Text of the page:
The 2014 farm bill is failing to produce the cost savings promised taxpayers. That’s why Congress should fix the holes in the bill that have let $5.2 billion more than expected flow out in one fiscal year.

A proposal sponsored by two Wisconsin congressmen offers a good starting point.

Democrat Ron Kind of La Crosse and Republican Jim Sensenbrenner of Menomonee Falls introduced the plan, which would rein in subsidies received by farmers and insurance companies from the farm bill’s $9-billion-a-year crop insurance program. Some of the proposed spending cuts, totaling $24 billion over 10 years, may be an overreaction to unusual circumstances.

But the proposal — the Assisting Family Farmers through Insurance Reform Measures Act — should prompt Congress to attack runaway spending in agriculture programs.

The stakes for Wisconsin are high. Agriculture contributes about $60 billion a year to the state’s economy. The state is home to more dairy farms than any other state, produces more cheese than any other state and is among the top 10 corn-producing states.

The goal of any farm bill should be to provide consumers with a stable, affordable food supply by protecting farmers from boom-and-bust cycles. The bill also should keep the nation competitive in the global marketplace, encourage environmental stewardship and remain fiscally responsible.

The farm bill passed in early 2014 began with a sound idea: Rein in costly subsidies for farm production in favor of expanding a subsidized insurance safety net. The goal was to allow farmers to buy protection from risks to their income while eliminating direct government payments to farmers.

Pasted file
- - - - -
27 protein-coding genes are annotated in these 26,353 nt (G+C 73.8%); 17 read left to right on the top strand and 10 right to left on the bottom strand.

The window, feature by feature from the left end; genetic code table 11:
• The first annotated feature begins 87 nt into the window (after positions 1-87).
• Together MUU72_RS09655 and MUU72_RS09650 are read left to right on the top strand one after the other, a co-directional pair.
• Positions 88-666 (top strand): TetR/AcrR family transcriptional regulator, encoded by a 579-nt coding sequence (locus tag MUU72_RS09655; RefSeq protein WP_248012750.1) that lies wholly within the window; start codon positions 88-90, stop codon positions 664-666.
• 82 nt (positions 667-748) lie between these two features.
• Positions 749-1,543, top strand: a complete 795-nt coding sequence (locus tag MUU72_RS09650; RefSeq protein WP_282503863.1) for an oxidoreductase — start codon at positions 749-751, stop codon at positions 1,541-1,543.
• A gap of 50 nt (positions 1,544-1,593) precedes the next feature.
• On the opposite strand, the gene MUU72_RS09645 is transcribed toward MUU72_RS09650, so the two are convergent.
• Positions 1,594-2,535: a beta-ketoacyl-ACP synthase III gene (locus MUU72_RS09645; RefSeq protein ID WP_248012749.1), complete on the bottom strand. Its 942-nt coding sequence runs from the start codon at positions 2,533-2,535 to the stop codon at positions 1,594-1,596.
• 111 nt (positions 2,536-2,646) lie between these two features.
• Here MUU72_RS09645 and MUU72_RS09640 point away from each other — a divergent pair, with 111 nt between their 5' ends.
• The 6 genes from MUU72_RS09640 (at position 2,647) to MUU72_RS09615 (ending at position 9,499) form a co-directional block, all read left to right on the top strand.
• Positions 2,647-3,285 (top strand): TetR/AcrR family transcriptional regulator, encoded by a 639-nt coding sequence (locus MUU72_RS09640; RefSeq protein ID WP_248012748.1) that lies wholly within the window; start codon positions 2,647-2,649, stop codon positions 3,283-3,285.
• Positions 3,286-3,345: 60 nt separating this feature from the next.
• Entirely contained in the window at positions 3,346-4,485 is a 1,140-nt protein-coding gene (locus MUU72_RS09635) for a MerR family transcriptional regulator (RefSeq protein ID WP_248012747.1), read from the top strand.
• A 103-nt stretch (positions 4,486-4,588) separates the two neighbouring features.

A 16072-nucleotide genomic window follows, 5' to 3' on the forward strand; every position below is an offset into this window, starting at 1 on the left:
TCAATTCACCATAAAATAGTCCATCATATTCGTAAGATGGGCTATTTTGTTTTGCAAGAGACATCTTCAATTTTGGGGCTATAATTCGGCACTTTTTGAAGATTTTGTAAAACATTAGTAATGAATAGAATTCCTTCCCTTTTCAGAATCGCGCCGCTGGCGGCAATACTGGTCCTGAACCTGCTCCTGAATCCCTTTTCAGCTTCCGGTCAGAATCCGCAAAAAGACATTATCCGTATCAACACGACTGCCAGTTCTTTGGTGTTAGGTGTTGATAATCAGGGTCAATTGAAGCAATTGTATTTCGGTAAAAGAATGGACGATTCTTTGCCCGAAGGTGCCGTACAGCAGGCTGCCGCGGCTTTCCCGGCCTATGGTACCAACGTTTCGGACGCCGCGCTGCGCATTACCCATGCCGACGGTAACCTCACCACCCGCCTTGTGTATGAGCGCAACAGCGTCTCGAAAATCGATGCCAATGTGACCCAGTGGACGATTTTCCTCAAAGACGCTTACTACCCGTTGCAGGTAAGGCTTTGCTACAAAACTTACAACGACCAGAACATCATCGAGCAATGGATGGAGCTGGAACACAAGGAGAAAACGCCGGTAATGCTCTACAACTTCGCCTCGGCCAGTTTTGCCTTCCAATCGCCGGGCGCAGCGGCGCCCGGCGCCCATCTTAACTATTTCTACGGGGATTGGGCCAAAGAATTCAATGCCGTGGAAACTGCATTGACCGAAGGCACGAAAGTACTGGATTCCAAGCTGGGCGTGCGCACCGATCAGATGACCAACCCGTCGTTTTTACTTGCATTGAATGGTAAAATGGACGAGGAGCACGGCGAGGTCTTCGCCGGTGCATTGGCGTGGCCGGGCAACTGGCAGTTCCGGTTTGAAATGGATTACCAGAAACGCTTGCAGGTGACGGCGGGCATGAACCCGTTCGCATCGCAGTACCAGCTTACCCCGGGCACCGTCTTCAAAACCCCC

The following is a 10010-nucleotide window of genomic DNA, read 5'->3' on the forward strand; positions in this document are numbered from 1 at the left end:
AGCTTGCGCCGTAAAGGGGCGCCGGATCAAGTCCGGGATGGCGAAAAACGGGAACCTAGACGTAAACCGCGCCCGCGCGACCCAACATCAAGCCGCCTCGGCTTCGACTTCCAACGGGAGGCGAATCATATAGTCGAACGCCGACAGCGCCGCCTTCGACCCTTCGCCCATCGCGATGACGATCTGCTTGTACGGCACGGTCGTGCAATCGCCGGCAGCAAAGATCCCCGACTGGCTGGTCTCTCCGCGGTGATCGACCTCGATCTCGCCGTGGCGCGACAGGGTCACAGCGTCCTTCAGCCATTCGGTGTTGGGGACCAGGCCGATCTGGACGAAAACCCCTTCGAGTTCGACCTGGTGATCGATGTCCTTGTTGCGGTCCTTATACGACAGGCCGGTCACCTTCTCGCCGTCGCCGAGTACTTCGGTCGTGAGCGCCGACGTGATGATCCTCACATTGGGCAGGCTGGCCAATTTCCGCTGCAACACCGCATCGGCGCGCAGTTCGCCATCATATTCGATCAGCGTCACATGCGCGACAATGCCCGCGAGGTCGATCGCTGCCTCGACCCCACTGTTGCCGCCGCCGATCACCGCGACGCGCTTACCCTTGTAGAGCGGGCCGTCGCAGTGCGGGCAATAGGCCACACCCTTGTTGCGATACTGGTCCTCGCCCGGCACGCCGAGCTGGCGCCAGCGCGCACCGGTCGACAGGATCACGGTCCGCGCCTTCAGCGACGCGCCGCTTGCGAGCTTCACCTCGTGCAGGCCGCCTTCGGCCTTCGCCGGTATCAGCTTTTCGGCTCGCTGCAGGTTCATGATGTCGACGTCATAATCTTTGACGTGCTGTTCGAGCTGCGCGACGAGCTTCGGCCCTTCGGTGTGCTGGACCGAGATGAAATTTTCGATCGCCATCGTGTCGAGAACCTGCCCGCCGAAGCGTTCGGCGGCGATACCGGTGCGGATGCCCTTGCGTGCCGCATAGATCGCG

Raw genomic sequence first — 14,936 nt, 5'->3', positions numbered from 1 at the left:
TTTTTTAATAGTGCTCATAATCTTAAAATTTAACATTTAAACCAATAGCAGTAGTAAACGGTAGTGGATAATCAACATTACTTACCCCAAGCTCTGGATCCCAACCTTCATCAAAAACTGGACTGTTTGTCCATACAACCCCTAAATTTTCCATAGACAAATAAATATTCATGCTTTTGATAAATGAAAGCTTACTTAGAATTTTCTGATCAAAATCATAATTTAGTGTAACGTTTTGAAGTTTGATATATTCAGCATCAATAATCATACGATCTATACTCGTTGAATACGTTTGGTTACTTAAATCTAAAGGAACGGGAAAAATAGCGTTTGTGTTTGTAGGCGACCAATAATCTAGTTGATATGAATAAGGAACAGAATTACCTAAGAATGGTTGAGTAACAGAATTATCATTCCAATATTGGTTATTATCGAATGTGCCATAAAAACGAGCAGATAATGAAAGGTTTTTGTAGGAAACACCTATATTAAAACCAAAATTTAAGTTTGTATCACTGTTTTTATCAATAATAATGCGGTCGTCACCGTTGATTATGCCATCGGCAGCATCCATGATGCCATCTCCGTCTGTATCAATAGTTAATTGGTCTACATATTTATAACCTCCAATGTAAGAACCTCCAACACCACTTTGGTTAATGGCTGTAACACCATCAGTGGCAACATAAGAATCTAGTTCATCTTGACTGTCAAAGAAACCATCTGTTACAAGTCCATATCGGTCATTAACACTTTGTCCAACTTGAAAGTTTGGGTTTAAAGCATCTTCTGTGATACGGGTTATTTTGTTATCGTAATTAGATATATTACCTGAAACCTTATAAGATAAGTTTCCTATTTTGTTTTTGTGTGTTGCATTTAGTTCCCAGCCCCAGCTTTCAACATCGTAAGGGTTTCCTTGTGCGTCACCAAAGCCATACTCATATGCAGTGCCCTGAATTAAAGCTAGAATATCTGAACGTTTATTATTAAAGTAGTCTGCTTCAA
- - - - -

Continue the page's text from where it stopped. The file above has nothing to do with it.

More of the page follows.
The plan was projected to save $16.6 billion over 10 years, compared to the old farm bill. But, as the State Journal editorial page warned before the farm bill passed, the insurance subsidies are too generous. Consequently, while the idea remains worthy, the cost savings have vanished, making taxpayers the losers.

Part of the reason is an unusual crop price decline, especially for corn. Farmers who received a corn price of $7.63 per bushel in August of 2012 received $3.68 per bushel in August of this year. Because of the steep price decline, many farmers will collect huge insurance payments.

The situation also exposed other faults in the insurance system, including how big, wealthy farmers collect large payments and how insurers collect subsidies for offering policies and filing claims.

The Kind-Sensenbrenner proposal would place caps on subsidies, disqualify high-income farmers from receiving subsidies and make other changes to cut costs. Sen. Jeff Flake, R-Ariz., introduced a companion bill in the Senate.

The legislation is expected to receive stiff opposition. While some compromises are warranted, Congress should use the Kind-Sensenbrenner bill as a guide to give taxpayers the victory they were originally promised.

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